Jolly Roger has amazing performances, but there are many other factors that contributes to the film’s excellence.
●14th March 2023
Walter Taylaur’s Jolly Roger, which premiered on 10th March, follows the story of Brume (Daniel Etim-Effiong) and two police officers, Felix Bassey (Frank Donga) and Pius Abayomi (Toyin Oshinaike) who try to exploit him.
In the beginning of the film, the officer duo is seen harassing someone in a car before eventually asking the already irritated man for a bribe. In the car that drives by next is Brume, whose dreads and necklace easily makes him the next target of the policemen. When the officers discover that he has money in his possession, they follow him to his house and extort him some more. The story takes another turn after the three men take a drink and all pass out. Then, a man in a gas mask appears, making us wonder what he has to do with anything.
Jolly Roger’s editing drives the story forward. While we are waiting to see who has spiked the men’s drinks or why, we are introduced to another aspect of Brume’s life: his love life. We are brought to the first time he meets Najite, who eventually becomes his wife. The editing puts Brume in the middle of the story, while taking the audience back and forth between his past; Najite, and his present; the officers. The editing also succeeds in creating the suspense which the film thrives on. As we journey through both worlds and everything in between, we keep asking ourselves “What happens next?” and “How are these characters all related?”
In less than halfway through the film, it is obvious that the film does not give things away easily. Rather than being spoon fed, the audience watches and observes, as though any revelation is the reward for patience. This is what makes Jolly Roger stand out from many other Nigerian films. For instance, while Naj and Brume discuss, they make mention of a “he”, a mutual friend who is responsible for their meeting. Like the man in the gas mask, his identity is hidden. After the couple get married and struggle with having a child, they make mention of “a friend” who is also a doctor. This is when Dammy (Deyemi Okanlawon) is introduced, and we understand that he is the “he”. The camera lingers on his face for a little too long after the consultation in an uncanny way, and we get to understand the reason for this in the next scene: The man in the mask takes it off to reveal Dammy’s face.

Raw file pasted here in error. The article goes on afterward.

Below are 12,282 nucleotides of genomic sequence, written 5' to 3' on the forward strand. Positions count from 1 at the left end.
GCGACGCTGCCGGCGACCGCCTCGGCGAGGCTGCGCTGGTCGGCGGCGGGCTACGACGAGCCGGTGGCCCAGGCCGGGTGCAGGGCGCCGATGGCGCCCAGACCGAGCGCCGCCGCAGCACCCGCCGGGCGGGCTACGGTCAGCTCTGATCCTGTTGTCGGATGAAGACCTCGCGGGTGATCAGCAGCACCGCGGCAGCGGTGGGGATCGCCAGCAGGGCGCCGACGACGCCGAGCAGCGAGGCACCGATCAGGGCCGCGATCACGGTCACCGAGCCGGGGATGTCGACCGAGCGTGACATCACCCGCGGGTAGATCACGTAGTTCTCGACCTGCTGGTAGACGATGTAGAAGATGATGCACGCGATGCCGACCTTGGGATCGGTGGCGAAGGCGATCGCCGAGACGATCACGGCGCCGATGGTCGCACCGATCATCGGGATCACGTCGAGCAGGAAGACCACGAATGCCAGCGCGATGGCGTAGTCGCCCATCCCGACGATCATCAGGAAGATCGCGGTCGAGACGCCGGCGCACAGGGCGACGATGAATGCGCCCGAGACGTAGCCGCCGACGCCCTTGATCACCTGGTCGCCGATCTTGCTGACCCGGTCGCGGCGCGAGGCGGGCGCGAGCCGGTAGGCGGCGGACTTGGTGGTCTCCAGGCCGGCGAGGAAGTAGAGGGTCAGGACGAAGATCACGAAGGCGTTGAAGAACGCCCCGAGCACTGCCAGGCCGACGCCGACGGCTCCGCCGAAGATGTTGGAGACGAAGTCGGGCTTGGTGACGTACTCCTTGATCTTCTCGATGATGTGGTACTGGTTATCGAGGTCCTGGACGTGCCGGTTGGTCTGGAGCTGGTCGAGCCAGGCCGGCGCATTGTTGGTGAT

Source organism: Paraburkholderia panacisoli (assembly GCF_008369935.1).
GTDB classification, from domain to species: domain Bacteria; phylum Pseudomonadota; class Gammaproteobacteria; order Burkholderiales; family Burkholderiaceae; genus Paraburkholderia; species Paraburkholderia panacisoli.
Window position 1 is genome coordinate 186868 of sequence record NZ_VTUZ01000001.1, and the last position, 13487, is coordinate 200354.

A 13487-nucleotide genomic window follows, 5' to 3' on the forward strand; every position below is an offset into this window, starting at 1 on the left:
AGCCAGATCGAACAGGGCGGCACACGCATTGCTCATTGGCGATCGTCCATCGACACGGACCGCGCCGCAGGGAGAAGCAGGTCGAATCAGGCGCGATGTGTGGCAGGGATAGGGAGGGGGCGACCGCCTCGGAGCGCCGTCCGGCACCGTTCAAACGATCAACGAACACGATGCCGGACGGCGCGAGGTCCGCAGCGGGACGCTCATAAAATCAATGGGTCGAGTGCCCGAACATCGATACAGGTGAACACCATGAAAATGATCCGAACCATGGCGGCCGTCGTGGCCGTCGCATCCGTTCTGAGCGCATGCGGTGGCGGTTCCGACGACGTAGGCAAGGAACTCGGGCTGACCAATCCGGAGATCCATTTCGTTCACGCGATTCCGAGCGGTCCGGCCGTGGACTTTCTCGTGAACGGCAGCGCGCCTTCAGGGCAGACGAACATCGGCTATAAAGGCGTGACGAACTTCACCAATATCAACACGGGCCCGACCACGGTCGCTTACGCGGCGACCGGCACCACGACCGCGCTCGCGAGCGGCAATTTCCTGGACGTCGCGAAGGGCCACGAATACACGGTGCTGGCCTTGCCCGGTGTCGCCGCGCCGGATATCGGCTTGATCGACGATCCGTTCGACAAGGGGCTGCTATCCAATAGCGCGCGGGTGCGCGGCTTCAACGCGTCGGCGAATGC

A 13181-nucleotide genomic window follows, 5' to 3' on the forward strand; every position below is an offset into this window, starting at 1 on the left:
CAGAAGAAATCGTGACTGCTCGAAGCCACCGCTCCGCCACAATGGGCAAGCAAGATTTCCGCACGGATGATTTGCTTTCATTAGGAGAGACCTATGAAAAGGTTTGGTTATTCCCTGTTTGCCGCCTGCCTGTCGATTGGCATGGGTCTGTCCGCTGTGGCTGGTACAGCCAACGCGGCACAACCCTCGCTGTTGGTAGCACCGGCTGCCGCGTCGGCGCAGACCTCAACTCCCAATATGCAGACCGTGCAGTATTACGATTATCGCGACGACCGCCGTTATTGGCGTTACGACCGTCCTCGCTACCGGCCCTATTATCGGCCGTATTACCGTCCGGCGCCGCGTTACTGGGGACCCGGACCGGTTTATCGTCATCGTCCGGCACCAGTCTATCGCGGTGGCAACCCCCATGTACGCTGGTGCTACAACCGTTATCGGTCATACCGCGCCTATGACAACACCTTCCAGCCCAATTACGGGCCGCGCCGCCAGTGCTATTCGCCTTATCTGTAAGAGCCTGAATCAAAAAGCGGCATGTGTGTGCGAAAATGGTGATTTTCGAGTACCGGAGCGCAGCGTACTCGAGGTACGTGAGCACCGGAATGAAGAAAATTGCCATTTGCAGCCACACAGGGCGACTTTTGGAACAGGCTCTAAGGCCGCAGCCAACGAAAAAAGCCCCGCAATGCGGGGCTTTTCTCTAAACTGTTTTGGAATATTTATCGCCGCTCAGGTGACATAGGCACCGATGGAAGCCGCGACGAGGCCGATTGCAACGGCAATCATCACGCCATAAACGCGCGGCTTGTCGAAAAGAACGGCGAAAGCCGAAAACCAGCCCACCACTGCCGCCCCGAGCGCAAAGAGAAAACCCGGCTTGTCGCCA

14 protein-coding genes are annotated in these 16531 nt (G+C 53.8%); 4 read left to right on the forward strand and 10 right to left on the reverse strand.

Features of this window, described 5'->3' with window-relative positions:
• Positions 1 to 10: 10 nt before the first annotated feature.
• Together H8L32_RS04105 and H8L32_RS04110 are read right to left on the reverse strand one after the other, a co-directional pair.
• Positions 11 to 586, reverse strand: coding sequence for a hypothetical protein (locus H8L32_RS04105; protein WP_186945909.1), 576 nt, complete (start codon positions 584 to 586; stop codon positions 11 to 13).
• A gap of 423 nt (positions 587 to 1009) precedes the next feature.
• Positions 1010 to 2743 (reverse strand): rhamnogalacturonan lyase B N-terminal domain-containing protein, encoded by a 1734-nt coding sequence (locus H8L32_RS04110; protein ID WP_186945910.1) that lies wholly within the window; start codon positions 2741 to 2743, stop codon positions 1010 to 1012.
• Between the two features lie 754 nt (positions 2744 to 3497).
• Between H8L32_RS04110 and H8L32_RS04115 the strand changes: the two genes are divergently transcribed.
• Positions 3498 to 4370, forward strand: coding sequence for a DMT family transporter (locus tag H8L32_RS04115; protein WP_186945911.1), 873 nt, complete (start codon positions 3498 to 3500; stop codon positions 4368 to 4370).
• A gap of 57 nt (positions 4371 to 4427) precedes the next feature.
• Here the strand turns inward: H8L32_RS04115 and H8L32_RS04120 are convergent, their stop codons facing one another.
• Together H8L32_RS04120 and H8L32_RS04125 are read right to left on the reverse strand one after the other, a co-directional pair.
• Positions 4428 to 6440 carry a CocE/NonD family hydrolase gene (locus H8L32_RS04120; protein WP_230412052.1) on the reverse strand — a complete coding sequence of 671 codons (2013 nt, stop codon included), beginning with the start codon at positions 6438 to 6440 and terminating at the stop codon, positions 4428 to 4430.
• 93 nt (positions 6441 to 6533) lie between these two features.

Another instance that information is not easily given is in the case of officer Yaw (Oshinaike). He is kept hostage by Brume and wonders what his offence is, but it is until the end of the film that Brume makes mention of the wristwatch on the officer’s wrist. Tunde Apalowo, the writer of the film, does a good job with putting things right in your face without you knowing it is there. And, of course, Walter Taylour brings this to life beautifully. The wristwatch on the officer’s hand is the same wristwatch that Naj had given Brume earlier as a birthday gift. As a matter of fact, Jolly Roger gives itself away right from the beginning of the film. Before we see any character on screen, we see three definitions of the word “roger”, and two of them hint at the story. One of the definitions mean to have sexual relations with someone, while another is a slang used in Nigeria to mean money that is offered as bribe. While the former points to Naj’s infidelity later in the film, the latter hints at the corrupt police officers.
The performances in the film are well executed; from Daniel Etim Effiong and Toni Tones to Frank Donga and Toyin Oshinaike. The lighting was a little out-of-place in some scenes, especially in the room where the officers are kept hostage. However, overall, the film as is refreshingly well executed. As much as it touches the subject of police brutality in the country, it also touches that of childbirth in our cultural context. For instance, when Brume and Najite can’t conceive, Brume’s mother keeps bringing herbs for Najite. Even after several complaints to her husband that both of them have roles to play in getting pregnant, only Najite is made the centre of the problem.
Also commendable is the way new names are explored in the film. The main characters, Brume and Najite, do not bear Yoruba, Igbo or Hausa names like we are used to hearing in Nollywood films. Rather, they bear Urhobo names.
In less than two hours, we are convinced of the competence of the overall team that worked on the film, because the film clearly works.